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J Neurol Sci. 2003 Jan 15;206(1):91-5.

Low concentrations of glutamate induce apoptosis in cultured neurons: implications for amyotrophic lateral sclerosis.

Author information

1
Servicio Bioquímica-Investigación, Hospital Ramón y Cajal, Ctra. Colmenar km 9.1, 28034 Madrid, Spain.

Abstract

Evidence is accumulating that excessive glutamate concentration in the extracellular space is neurotoxic and plays a role in amyotrophic lateral sclerosis (ALS). However, the published results on glutamate levels in cerebrospinal fluid (CSF) and on glutamate-mediated toxicity of CSF in ALS disease remain controversial. In this report, we studied CSF from patients with sporadic ALS and controls to determine glutamate concentrations, and then analyzed the neurotoxic effect of glutamate at the concentrations present in CSF from ALS patients on cultured cortical neuronal cells. Our study shows that glutamate, at the concentrations found in CSF from ALS patients (5.8 microM), diminished cell viability and increased apoptosis determined by the fluorescent DNA-binding dye Hoechst 33342 as well as by Terminal deoxynucleotidyl transferase (TdT)-mediated dUTP Nick End-Labeling (TUNEL) reaction in cultured neuronal cells. However, glutamate concentrations as those found in CSF from controls (2.8 microM or below) did not induce any effect. Both significant glutamate-induced effects were inhibited in the presence of NBQX (2,3-dihydroxy-6-nitro-7-sulfamoyl-benzo(f)quinoxaline-2,3-dione), an alpha-amino-3-hydroxy-5-methyl-4-isoxazole propionic acid (AMPA)/kainate-sensitive glutamate receptor antagonist. These results demonstrate that AMPA/kainate receptors are involved in the glutamate-mediated neurotoxic effects on cultured neurons, according to reports that implicate these receptors in ALS disease. We conclude that the glutamate-mediated neuronal apoptosis through AMPA/kainate receptors could occur in ALS patients who have elevated CSF glutamate concentration.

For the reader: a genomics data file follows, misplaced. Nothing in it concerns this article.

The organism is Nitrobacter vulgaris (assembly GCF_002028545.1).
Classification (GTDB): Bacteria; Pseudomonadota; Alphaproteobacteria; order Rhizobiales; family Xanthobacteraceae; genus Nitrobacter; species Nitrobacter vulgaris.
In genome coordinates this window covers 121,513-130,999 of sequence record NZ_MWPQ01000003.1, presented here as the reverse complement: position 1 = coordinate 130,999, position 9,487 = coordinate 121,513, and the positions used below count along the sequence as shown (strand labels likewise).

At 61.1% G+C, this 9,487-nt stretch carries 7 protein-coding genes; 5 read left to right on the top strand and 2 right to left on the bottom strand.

PMID:
12480091
[Indexed for MEDLINE]

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